The Prosecution of the Perpetrators

At least 480 people, including around 45 women, had worked at the Bergen-Belsen concentration camp as guards or members of the headquarters staff. Very few ever had to answer for their crimes before a court of law.

The first Belsen Trial, which was held before a British military tribunal in Lüneburg in the autumn of 1945, received the most public attention. Since many of the defendants had worked at the Auschwitz concentration and extermination camp prior to their deployment to Bergen-Belsen, the court decided to also try them for the crimes they committed there.

Denazification proceedings were carried out between 1947 and 1949 against former members of the Bergen-Belsen concentration camp staff, but the German judiciary only instituted proceedings related to crimes committed at Bergen-Belsen on one occasion.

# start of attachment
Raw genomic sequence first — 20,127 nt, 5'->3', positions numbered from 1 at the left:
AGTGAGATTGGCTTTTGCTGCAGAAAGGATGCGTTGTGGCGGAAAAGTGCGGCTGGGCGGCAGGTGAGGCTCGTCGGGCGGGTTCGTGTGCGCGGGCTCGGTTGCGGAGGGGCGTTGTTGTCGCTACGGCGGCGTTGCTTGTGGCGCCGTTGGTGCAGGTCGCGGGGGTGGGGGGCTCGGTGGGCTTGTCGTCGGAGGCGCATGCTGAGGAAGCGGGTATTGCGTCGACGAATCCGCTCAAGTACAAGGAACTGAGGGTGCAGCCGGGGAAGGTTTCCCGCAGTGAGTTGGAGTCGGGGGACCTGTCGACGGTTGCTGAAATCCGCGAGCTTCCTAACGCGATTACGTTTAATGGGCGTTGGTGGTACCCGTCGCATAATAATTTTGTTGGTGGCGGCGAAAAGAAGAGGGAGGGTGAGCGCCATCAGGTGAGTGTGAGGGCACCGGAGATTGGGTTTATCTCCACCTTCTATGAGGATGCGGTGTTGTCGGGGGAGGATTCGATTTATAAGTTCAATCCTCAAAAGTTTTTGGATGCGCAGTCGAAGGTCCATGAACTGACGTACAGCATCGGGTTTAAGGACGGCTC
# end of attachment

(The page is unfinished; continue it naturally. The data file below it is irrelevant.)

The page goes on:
No Wehrmacht soldiers ever stood trial in a German court for the crimes they committed against Soviet POWs in the Bergen-Belsen, Fallingbostel, Wietzendorf and Oerbke camps. Two preliminary proceedings were instituted against members of the Hamburg Gestapo for their participation in selecting POWs to be murdered at the Sachsenhausen concentration camp, but these proceedings were discontinued in 1970 and 1971.

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